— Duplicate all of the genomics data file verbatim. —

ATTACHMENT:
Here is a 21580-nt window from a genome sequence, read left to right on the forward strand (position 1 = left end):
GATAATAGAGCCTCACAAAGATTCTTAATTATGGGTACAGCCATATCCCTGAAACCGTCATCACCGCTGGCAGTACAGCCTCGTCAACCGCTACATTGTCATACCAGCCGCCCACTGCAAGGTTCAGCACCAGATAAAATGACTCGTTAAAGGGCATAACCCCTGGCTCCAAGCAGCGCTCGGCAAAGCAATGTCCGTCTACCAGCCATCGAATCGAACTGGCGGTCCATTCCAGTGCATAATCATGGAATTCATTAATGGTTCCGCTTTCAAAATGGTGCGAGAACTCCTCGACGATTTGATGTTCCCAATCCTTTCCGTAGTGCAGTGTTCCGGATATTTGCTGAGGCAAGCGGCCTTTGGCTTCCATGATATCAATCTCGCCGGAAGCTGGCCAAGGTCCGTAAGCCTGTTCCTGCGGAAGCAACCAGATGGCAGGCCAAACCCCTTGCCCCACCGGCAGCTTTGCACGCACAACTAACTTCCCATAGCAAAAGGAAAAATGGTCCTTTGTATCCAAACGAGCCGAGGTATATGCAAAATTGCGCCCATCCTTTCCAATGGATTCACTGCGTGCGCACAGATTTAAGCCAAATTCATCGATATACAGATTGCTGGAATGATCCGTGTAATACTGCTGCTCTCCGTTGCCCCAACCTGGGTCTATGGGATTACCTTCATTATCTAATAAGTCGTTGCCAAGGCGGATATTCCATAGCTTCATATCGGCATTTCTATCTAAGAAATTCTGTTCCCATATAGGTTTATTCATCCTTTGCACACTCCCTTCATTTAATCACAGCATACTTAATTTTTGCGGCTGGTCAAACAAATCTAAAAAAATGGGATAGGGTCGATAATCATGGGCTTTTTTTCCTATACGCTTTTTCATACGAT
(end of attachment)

Here is a 21580-nt window from a genome sequence, read left to right on the forward strand (position 1 = left end):
GATAATAGAGCCTCACAAAGATTCTTAATTATGGGTACAGCCATATCCCTGAAACCGTCATCACCGCTGGCAGTACAGCCTCGTCAACCGCTACATTGTCATACCAGCCGCCCACTGCAAGGTTCAGCACCAGATAAAATGACTCGTTAAAGGGCATAACCCCTGGCTCCAAGCAGCGCTCGGCAAAGCAATGTCCGTCTACCAGCCATCGAATCGAACTGGCGGTCCATTCCAGTGCATAATCATGGAATTCATTAATGGTTCCGCTTTCAAAATGGTGCGAGAACTCCTCGACGATTTGATGTTCCCAATCCTTTCCGTAGTGCAGTGTTCCGGATATTTGCTGAGGCAAGCGGCCTTTGGCTTCCATGATATCAATCTCGCCGGAAGCTGGCCAAGGTCCGTAAGCCTGTTCCTGCGGAAGCAACCAGATGGCAGGCCAAACCCCTTGCCCCACCGGCAGCTTTGCACGCACAACTAACTTCCCATAGCAAAAGGAAAAATGGTCCTTTGTATCCAAACGAGCCGAGGTATATGCAAAATTGCGCCCATCCTTTCCAATGGATTCACTGCGTGCGCACAGATTTAAGCCAAATTCATCGATATACAGATTGCTGGAATGATCCGTGTAATACTGCTGCTCTCCGTTGCCCCAACCTGGGTCTATGGGATTACCTTCATTATCTAATAAGTCGTTGCCAAGGCGGATATTCCATAGCTTCATATCGGCATTTCTATCTAAGAAATTCTGTTCCCATATAGGTTTATTCATCCTTTGCACACTCCCTTCATTTAATCACAGCATACTTAATTTTTGCGGCTGGTCAAACAAATCTAAAAAAATGGGATAGGGTCGATAATCATGGGCTTTTTTTCCTATACGCTTTTTCATACGAT